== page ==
The First Year Seminars (FYS) are a group of courses that are part of the General Education Program at UW-Green Bay. They are high impact, first contact courses designed to foster a learning environment for first year students which help students readily adjust to campus life, develop intellectual and life skills, and engage dynamically in a lower level class. The courses provide high quality interactions with the professor and classmates in a small size seminar environment. The Seminars also encourage students to connect with the campus community through a variety of activities.
Each seminar is an interdisciplinary course specifically designed by the instructor or a smaller section of a regularly offered general education course. Although the academic content varies among the seminars, each seminar focuses on common elements. The most important goal of these seminars is to provide fundamental support to the mission of UW-Green Bay and its focus on student learning. All seminars earn lower level writing emphasis credit.
Because seminars are offered in different disciplines and are a part of the larger general education program, all have common elements. The common elements are:
- To introduce students to a problem-focused, interdisciplinary education.
- To develop communication skills
- To promote information literacy.
The First Year Seminars have a dedicated faculty. These faculty members are part of a team of instructors who are coordinated at the university-level and work with each other to plan, design, teach, and assess the seminars.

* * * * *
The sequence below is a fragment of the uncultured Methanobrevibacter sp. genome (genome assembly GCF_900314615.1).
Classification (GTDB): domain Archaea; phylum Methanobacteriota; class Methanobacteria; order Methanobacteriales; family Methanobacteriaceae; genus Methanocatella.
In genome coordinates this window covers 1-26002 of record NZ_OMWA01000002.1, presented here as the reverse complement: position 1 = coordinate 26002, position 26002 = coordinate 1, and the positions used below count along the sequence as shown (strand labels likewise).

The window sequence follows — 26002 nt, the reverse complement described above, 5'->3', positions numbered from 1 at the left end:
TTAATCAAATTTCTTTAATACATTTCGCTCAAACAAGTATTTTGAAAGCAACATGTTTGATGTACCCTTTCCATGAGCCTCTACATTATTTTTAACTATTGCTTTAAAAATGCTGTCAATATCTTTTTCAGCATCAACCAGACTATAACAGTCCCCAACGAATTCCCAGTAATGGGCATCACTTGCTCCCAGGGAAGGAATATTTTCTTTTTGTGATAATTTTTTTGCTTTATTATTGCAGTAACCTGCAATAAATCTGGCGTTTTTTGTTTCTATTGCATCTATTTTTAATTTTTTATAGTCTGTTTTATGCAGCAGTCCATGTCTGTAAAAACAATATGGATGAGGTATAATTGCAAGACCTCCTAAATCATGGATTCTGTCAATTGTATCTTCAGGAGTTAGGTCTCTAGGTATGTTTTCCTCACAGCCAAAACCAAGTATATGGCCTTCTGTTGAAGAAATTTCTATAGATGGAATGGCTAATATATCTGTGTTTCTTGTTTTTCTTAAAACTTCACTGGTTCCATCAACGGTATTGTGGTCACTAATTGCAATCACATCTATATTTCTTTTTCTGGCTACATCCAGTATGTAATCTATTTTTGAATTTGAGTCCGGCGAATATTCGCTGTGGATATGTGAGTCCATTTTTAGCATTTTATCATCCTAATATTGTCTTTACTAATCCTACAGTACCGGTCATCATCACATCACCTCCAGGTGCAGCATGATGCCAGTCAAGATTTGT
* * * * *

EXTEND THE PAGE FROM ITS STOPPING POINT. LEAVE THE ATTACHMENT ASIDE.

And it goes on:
With their small size (maximum enrollment of 25 students), the seminars encourage an active learning environment. They devote significant portions of class time to group discussions, problem solving, inquiry-based learning, and activities that provide students with opportunities to develop their critical thinking and communication skills.
Why Teach a First Year Seminar?
Faculty may ask why teach a first year seminar? There are several excellent reasons for this.
- Satisfaction gained as you help first year students get off to a good start
- Close engagement with students during their first year
- A chance to teach a favorite topic
- An opportunity for creative teaching in a small seminar format
- Enhancing student retention of first year students
- Opportunity to work with colleagues from different disciplines who are dedicated to the same purposes
- Discussions on teaching pedagogies that provide a variety of good ideas to use in classes
Developing a First Year Seminar
If you plan to develop a first year seminar, you should know that all first year seminars must:
- introduce students to interdisciplinarity.
- develop communication skills.
- promote information literacy.
- meet the requirements for a lower level writing emphasis course.
If you would like to develop or teach a first year seminar, please contact Denise Bartell, Director for the Students in Transition Center (firstname.lastname@example.org)